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Conference of Presidents of Major American Jewish Organizations

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DAILY ALERT

June 8, 2005

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In-Depth Issues:

U.S. Department of Justice to Focus on Palestinian Terror - Uriel Heilman (Jerusalem Post)
    The U.S. Department of Justice is opening an office aimed at intensifying the effort to capture and prosecute Palestinian terrorists who have killed Americans abroad.
    The Office of Justice for Victims of Overseas Terrorism was mandated by the passage last December of the Koby Mandell Act, named for the 13-year-old Israeli-American boy who was killed along with a friend while spelunking in the West Bank in 2001.
    The bill, which requires the U.S. government to give equal treatment to all U.S. citizens harmed by terrorism overseas, regardless of the terrorists' country of origin or residence, was conceived to force U.S. authorities to pursue Palestinian murderers of Americans in Israel more actively.
    A total of 52 Americans have been killed by Palestinians in Israel and the territories since the signing of the Oslo Accords in 1993, according to the ZOA.
    See also U.S. Attorney-General Announces Establishment of Office of Justice for Victims of Overseas Terrorism (U.S. Department of Justice)


PA Rejects Israeli Info on Gaza Installations - Aluf Benn (Ha'aretz)
    PA officials refused to accept a dossier containing maps and other details about Israeli infrastructure in the Gaza Strip at a joint coordination meeting Monday, saying the information was insufficient.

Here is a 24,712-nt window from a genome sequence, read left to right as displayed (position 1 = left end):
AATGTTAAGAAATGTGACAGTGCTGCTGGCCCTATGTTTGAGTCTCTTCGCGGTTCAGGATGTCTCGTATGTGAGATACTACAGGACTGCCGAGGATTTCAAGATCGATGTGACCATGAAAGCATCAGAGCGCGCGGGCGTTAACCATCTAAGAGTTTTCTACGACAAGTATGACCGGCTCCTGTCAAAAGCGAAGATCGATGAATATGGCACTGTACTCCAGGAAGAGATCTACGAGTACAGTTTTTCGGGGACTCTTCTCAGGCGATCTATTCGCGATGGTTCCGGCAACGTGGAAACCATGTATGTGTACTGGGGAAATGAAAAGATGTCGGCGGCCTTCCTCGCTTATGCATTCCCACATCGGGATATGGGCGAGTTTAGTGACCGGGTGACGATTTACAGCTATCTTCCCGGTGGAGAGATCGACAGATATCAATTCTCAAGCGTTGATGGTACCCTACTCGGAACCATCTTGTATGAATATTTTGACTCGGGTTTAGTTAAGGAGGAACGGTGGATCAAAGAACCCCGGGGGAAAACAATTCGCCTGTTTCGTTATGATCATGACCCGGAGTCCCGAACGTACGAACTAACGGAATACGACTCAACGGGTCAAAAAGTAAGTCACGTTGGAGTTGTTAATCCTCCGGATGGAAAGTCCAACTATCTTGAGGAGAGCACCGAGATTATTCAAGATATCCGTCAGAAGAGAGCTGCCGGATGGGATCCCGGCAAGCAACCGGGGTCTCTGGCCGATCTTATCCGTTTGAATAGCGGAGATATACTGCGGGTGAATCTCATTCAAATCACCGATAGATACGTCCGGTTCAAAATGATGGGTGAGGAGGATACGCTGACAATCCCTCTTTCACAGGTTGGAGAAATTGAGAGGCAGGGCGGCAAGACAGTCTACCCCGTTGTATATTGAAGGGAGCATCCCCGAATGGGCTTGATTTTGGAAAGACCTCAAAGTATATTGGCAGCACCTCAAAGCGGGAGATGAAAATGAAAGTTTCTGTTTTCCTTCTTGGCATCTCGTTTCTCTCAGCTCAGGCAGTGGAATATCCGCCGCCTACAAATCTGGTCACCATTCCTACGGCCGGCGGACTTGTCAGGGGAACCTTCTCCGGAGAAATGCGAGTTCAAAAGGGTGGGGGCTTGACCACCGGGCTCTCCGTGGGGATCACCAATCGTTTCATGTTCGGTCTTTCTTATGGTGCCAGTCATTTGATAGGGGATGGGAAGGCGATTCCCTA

A government source in Jerusalem said the PA officials demanded information about communications infrastructures and detailed information about the settlements, which if divulged could endanger Israeli lives.


Public Outcry in Nablus Against Use of Teenagers for Terrorist Missions (Intelligence and Terrorism Information Center-Center for Special Studies)
    MSNBC's correspondent Martin Fletcher interviewed the parents of Muhammad [Mustafa al-Nadi], a 15-year old boy stopped by IDF soldiers in May at the Hawara checkpoint carrying two pipe bombs.
    The parents expressed great anger at Fatah/Al-Aqsa Martyrs' Brigades, calling its operatives criminals and saying that Allah would punish them.
    The correspondent spoke with the boy and read him a letter from his mother asking him to give Israel all the information in his possession about the men who had sent him.
    The boy admitted that the Brigades had approached him five times before he finally agreed to cooperate.


Muslim Schools in Sweden Seek Funding from Saudi Fundamentalists - Andy Butterworth (The Local-Sweden)
    The Swedish Radio program "Kaliber" reported on Sunday that "almost all" Islamic schools and congregations in Sweden have contacted potential sponsors in Saudi Arabia.
    Many of these Saudi foundations ask for influence in return.


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News Resources - North America, Europe, and Asia:

  • Syrians Sustaining and Replenishing Hardest Core of Iraq Insurgency - Ghaith Abdul-Ahad
    A stream of fighters from Syria - most of them Syrians, but lately many of them Saudis - has sustained and replenished the hardest core of the Iraq insurgency, and supplied many of its suicide bombers. Nurtured by a militant interpretation of Islam, they insist they are fighting for their vision of their faith. Syrian smuggler Abu Ibrahim, who worked in Saudi Arabia for seven years, calls 9/11 "a great day. America was defeated."